Pittsburgh Public Market moving to Penn Avenue
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After spending three years in the historic produce terminal on Smallman Street, the Strip District's Pittsburgh Public Market has found a new home on Penn Avenue.
The market will move to a brick building at 2401 Penn Ave. this summer, although the exact date is not known yet.
At the new spot, the market will be able to double its space and add amenities such as air conditioning, heating and restrooms, according to the mayor's office, which announced the new address Wednesday.
In January, the Pittsburgh Urban Redevelopment Authority board approved a grant not to exceed $40,000 to help with the relocation. The new site was not disclosed then, pending completion of lease negotiations.
Mayor Luke Ravenstahl, in a statement, said the move to Penn will "make the corridor more walkable and attractive to pedestrians and shoppers, and will further expand the business district."
Becky Rodgers, executive director of Neighbors in the Strip, which owns the market, said the organization is still finalizing financing and construction plans in advance of the move. She said the market will remain in the produce terminal until the new building is ready.
She called the new site a "great location for us." It will help to push the Strip's commercial corridor farther up Penn Avenue and provide an anchor for the new retailers, restaurants and other businesses that are emerging beyond 22nd Street, she said.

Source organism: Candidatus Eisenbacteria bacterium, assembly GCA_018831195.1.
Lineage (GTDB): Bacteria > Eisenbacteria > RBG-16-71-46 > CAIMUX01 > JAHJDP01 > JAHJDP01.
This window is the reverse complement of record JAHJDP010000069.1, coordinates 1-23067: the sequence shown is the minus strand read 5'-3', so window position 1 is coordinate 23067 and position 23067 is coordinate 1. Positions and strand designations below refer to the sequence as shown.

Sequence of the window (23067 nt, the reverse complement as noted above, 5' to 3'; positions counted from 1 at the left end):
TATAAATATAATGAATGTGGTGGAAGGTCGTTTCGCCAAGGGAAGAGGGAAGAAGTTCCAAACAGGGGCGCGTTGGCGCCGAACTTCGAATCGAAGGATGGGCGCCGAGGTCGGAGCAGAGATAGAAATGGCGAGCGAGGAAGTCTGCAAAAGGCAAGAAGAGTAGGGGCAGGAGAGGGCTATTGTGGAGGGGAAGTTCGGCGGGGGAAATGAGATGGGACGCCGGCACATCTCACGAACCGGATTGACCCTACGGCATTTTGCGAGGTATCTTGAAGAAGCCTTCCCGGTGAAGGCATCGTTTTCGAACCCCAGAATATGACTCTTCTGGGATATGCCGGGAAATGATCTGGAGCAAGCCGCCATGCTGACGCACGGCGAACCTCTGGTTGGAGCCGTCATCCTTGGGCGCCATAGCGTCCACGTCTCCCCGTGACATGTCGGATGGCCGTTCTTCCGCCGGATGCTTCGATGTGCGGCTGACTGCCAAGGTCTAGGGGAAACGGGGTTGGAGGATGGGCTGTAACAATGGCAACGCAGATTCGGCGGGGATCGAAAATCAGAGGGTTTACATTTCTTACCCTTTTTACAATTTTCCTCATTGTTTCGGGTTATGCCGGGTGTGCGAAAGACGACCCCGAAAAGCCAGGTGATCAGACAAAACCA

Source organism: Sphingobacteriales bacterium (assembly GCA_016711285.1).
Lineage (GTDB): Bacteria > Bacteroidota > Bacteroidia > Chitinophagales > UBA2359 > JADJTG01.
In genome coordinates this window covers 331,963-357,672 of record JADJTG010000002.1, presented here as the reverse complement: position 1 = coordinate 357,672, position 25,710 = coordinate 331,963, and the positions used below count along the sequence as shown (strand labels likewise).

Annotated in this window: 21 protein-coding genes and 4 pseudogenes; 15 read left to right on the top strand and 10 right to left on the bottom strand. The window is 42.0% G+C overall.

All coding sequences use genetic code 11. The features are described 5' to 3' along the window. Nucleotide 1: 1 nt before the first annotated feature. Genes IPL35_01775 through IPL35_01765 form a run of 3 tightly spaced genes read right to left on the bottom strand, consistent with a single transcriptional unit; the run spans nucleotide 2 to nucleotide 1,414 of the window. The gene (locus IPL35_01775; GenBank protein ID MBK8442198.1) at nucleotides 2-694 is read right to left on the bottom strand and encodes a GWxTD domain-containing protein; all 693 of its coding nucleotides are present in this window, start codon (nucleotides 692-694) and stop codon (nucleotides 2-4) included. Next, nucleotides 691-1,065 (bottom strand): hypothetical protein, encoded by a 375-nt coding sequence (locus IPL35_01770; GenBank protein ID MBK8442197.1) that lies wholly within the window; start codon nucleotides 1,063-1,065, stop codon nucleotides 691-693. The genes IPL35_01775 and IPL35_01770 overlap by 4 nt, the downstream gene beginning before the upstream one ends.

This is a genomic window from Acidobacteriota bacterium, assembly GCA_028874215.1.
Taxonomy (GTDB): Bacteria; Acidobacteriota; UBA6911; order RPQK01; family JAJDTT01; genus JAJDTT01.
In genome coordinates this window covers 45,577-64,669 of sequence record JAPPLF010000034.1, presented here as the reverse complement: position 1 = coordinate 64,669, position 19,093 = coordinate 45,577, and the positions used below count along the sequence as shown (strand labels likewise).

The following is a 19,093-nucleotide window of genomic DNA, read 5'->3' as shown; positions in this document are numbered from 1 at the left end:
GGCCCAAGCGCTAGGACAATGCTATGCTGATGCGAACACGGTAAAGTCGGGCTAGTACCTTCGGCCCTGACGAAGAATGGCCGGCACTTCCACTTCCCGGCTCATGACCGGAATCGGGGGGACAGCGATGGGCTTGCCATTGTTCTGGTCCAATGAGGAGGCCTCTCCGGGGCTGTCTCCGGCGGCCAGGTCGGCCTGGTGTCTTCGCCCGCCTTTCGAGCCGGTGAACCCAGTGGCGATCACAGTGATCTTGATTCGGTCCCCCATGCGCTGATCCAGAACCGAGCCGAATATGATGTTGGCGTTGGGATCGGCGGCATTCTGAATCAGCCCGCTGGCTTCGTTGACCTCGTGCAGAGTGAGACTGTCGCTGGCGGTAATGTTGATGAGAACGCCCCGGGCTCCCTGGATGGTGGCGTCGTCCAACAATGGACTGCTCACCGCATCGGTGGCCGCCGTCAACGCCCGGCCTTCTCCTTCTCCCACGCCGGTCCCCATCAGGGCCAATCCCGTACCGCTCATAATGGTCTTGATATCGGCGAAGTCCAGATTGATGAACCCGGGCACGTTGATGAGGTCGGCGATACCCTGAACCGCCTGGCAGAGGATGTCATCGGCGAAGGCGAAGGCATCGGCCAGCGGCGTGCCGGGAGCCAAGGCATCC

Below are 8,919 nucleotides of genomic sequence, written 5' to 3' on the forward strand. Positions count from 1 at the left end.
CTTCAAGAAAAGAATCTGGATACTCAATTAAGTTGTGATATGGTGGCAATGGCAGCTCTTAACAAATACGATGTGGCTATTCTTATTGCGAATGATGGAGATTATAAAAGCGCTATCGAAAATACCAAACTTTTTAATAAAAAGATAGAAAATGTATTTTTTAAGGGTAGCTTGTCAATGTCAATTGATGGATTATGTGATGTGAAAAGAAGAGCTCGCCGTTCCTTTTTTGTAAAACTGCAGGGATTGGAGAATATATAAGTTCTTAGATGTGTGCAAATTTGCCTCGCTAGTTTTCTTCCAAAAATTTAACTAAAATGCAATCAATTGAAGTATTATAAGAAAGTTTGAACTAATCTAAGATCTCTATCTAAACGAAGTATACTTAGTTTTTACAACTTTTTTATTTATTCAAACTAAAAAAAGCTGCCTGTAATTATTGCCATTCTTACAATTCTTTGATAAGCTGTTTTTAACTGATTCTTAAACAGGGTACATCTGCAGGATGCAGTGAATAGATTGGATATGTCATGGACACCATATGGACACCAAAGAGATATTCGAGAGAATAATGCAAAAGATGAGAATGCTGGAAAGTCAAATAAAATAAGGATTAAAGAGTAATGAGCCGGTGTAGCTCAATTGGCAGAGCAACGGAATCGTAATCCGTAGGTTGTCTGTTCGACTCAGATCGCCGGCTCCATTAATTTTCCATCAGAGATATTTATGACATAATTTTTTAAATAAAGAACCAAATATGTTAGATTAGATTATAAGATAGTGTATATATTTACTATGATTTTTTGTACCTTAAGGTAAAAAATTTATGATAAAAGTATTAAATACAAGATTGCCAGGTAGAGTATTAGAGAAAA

"There's a lot of new development happening along the riverfront. I think this gives attention to Penn Avenue while incubating ... those new businesses," she said.
The Penn Avenue site should also provide more space for market merchants and for cooking. The market has received a $30,000 grant to study the feasibility of a commercial kitchen, the kind of amenity it could not offer at the produce terminal.
While the terminal is a "great building," it lacked heat, air conditioning and space for expansion, Ms. Rodgers said. Construction within the terminal also could cause disruptions, she noted.
The Buncher Co. is planning to demolish the western third of the building, the longtime home to produce wholesalers, and fill the rest of the space with retailers and offices.
At its new location, the Pittsburgh Public Market, now open on weekends, may expand to a Wednesday through Sunday schedule. It currently is home to 30 merchants. Ms. Rodgers hopes to retain most of them in the move.
First Published March 7, 2013 12:00 am